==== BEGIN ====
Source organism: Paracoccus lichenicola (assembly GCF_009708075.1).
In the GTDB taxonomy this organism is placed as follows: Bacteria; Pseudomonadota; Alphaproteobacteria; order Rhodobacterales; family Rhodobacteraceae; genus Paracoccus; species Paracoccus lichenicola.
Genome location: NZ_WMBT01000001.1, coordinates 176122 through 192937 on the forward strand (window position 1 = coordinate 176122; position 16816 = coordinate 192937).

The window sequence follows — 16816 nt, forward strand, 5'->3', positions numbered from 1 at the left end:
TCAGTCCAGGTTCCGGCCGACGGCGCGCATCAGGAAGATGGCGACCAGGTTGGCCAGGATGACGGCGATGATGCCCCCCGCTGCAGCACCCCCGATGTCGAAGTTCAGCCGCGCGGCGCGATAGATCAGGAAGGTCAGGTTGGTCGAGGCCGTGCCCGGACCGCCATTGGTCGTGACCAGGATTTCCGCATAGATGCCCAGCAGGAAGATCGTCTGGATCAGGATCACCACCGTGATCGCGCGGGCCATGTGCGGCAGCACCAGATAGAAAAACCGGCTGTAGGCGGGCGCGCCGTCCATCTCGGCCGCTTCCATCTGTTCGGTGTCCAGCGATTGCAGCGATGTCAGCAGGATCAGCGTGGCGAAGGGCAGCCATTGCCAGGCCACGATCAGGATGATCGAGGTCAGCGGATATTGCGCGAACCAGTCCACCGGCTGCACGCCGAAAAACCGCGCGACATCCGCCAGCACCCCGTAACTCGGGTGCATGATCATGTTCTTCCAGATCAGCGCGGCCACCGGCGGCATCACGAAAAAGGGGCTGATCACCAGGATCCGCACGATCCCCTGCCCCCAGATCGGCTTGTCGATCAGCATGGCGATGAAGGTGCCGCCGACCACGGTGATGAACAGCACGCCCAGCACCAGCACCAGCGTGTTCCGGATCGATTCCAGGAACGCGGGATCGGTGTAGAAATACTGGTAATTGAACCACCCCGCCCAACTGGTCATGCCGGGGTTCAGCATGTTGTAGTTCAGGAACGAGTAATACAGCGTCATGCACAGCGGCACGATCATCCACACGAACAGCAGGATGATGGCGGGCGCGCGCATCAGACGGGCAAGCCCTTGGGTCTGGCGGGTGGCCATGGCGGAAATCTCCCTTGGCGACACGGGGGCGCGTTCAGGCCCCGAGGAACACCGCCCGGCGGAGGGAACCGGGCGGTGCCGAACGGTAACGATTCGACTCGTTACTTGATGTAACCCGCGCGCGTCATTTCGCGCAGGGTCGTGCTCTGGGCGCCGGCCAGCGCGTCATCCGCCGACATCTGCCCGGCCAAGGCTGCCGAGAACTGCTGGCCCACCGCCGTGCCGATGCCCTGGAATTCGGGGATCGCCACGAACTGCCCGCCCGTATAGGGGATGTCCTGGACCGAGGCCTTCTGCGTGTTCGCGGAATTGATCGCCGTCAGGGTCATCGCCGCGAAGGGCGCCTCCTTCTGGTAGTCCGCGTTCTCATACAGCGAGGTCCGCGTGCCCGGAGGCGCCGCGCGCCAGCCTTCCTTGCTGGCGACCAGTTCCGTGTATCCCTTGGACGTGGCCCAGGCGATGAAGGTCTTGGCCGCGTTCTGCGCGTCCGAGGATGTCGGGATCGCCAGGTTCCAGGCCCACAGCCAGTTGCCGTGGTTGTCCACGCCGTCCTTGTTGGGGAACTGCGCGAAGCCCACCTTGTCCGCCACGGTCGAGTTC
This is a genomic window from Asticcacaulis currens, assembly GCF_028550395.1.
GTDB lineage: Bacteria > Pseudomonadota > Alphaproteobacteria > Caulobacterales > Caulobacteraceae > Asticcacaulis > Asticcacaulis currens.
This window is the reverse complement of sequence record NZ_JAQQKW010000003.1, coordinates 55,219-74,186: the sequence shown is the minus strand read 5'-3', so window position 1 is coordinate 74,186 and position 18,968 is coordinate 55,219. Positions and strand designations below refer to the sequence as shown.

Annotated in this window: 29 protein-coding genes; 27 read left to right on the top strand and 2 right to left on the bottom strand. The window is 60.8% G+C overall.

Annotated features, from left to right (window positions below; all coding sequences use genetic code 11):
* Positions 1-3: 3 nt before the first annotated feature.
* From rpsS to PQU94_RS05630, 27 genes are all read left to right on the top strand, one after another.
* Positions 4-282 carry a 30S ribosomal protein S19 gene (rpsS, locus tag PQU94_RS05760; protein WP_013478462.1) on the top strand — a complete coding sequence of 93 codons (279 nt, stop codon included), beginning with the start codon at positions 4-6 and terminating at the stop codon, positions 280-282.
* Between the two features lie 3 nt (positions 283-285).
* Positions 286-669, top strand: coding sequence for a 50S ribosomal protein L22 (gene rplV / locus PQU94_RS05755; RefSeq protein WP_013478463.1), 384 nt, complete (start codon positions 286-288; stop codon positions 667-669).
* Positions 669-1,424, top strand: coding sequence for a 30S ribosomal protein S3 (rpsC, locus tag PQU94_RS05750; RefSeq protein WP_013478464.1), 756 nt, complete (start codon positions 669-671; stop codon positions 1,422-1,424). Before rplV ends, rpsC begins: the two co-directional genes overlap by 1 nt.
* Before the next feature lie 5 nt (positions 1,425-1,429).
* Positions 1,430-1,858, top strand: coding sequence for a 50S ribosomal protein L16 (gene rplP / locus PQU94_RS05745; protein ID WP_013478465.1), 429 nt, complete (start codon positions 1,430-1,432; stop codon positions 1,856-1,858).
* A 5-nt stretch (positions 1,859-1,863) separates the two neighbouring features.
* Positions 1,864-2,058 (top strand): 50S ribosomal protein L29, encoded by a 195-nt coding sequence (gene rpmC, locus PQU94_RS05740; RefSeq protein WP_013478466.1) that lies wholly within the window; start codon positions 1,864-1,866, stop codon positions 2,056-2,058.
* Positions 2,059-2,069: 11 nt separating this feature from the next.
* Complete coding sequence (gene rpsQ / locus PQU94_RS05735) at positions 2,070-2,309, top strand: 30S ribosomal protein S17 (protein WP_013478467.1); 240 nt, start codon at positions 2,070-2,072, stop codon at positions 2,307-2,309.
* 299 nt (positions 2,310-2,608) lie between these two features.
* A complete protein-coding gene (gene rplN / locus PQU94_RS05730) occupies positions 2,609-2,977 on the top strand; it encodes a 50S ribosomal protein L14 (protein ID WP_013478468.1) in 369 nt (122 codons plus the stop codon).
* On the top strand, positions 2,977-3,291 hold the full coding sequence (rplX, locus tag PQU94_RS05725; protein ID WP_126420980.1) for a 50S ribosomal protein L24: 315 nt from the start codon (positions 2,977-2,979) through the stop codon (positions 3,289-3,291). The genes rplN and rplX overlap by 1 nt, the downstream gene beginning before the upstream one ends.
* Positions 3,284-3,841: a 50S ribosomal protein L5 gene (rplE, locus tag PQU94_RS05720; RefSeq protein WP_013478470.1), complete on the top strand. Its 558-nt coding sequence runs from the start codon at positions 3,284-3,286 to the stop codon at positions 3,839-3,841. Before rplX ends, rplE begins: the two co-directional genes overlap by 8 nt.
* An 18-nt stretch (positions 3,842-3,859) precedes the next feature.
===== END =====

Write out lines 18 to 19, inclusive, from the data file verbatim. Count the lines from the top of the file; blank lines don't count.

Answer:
* Positions 1,430-1,858, top strand: coding sequence for a 50S ribosomal protein L16 (gene rplP / locus PQU94_RS05745; protein ID WP_013478465.1), 429 nt, complete (start codon positions 1,430-1,432; stop codon positions 1,856-1,858).
* A 5-nt stretch (positions 1,859-1,863) separates the two neighbouring features.